The European Middle Ages extend approximately from the end of the Migration Period, whose end is usually dated in the research in the year 568, to the age of the Renaissance since the middle of the 15th century. Century respectively. until the beginning of the 16. Century. Regarding the problem of dating the beginning of the Middle Ages and the subsequent development, see also End of Antiquity, Late Antiquity and Early Middle Ages.
The dating approaches are not always consistent, because it depends crucially on which aspects of the development are emphasized and which region one considers in each case.  If, for example, the influence of Islam and the conquest of large parts of the once Roman territory by the Arabs are placed in the foreground, and if one looks at the eastern Mediterranean rather than at Western Europe, one can see Muhammad’s Hijra (622) or the beginning of Arab expansion (from 632) as the end of Late Antiquity and the beginning of the Middle Ages. Similarly, there are different dating possibilities for the end of the Middle Ages, for example, the invention of printing (around 1450), the conquest of Constantinople (1453), the discovery of America (1492), the beginning of the Reformation (1517) or even the great Peasants’ War (1525). Other approaches extend the period even more (so-called "long Middle Ages" until the 19th century). Century, for which z. B. Jacques Le Goff),  but these are minority opinions.
If we focus on individual countries, we can arrive at different key dates. For example, antiquity ended much earlier on the Rhine or in Britain than, say, in Italy, Asia Minor, or Syria because of developments there during the migration of peoples. On the other hand, for example, at the beginning of the 15. In Italy, the age of the Renaissance had already begun by the end of the fifteenth century, while in England the same period was still considered medieval. In northern Europe, the Migration Period is followed by the "Germanic Iron Age", which is replaced in Sweden by the Vendel Period (650-800). In Scandinavia the Viking Age begins around 800, which ends in 1050 and then changes into the "Nordic Middle Ages".
Subdivision of the Middle Ages
(6. Century to beginning/middle of the 11. Century), the epoch of the Merowinger, Karolinger and Ottonen (beginning/middle of the 11. Century until ca. 1250), the time of the Salians and Staufers (ca. 1250 to ca. 1500), in older research also called the "autumn of the Middle Ages", after the failure of the classical idea of emperors (Habsburgs and Luxembourgers)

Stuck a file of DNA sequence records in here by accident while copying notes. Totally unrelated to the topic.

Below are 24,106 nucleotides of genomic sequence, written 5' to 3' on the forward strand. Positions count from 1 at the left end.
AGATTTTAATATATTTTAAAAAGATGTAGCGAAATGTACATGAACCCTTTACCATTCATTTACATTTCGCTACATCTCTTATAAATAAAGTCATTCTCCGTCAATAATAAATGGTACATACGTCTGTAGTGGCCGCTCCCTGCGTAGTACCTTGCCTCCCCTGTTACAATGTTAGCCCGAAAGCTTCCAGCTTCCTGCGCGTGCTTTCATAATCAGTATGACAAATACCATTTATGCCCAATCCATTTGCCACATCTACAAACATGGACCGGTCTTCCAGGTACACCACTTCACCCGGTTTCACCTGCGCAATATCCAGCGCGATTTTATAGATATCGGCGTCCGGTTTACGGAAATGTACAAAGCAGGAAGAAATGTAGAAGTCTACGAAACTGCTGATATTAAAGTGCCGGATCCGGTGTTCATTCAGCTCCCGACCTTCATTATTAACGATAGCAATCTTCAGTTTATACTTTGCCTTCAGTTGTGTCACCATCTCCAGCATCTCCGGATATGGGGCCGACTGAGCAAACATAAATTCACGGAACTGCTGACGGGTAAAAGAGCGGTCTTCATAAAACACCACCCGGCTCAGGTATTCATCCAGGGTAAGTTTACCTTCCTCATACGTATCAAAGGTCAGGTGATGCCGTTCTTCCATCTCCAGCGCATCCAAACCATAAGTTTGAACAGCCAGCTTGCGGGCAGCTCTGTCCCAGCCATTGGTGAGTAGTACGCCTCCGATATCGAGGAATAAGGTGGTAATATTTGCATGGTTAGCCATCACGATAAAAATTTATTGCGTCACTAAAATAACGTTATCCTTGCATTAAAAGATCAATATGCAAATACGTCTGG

This trinity was tied to the idea of Rise, Flourishing and Decline but is considered in a much more differentiated way in recent research. Through changed questions, in particular also the consideration of economic, social and cultural historical aspects, one went gradually away from the order model aligned at the ruler history and stressed the changes of the 11./12. The first half of the sixteenth century is considered a decisive caesura of the Middle Ages millennium. Often this leads to the fact that only the earlier from later Middle Ages distinguishes. Deviating classifications and attributions made by individual researchers are also influenced by different emphases.
In the English-speaking world one speaks due to the subdivision of "the middle ages", thus in plural form of several time periods. 
Early Middle Ages
The migration of peoples is considered by researchers as a link between late antiquity and the early Middle Ages. With the end of the migration of nations, which is traditionally connected with the invasion of the Longobards in Italy in the year 568 (however, in the newer research also the time after that is partly included in the consideration at least as a prospect),  at least in Western and Central Europe the early Middle Ages finally began. The transition is thus in the 6. century fluently. In eastern Rome resp. Byzantium, on the other hand, retained ancient administrative structures for several decades longer; ancient cultural elements were still cultivated in Byzantium later on.
In the early Middle Ages, many drastic developments took place that have had an impact up to the modern age. A reshaping of the ancient Roman heritage took place, but despite numerous breaks, just as many lines of continuity can be discerned. Contrary to the older interpretation as a "dark" or "backward" epoch, the early Middle Ages are viewed in a much more differentiated way in modern research. It is characterized by both continuities and changes in the political, cultural and social spheres. The division of Europe and the Mediterranean area into a Christian and an Islamic part as well as the Christian part into a Latin and an Orthodox part, which included the cultural area of Byzantium, took place. Several of the empires that emerged in the early Middle Ages formed the basis for states that still exist today.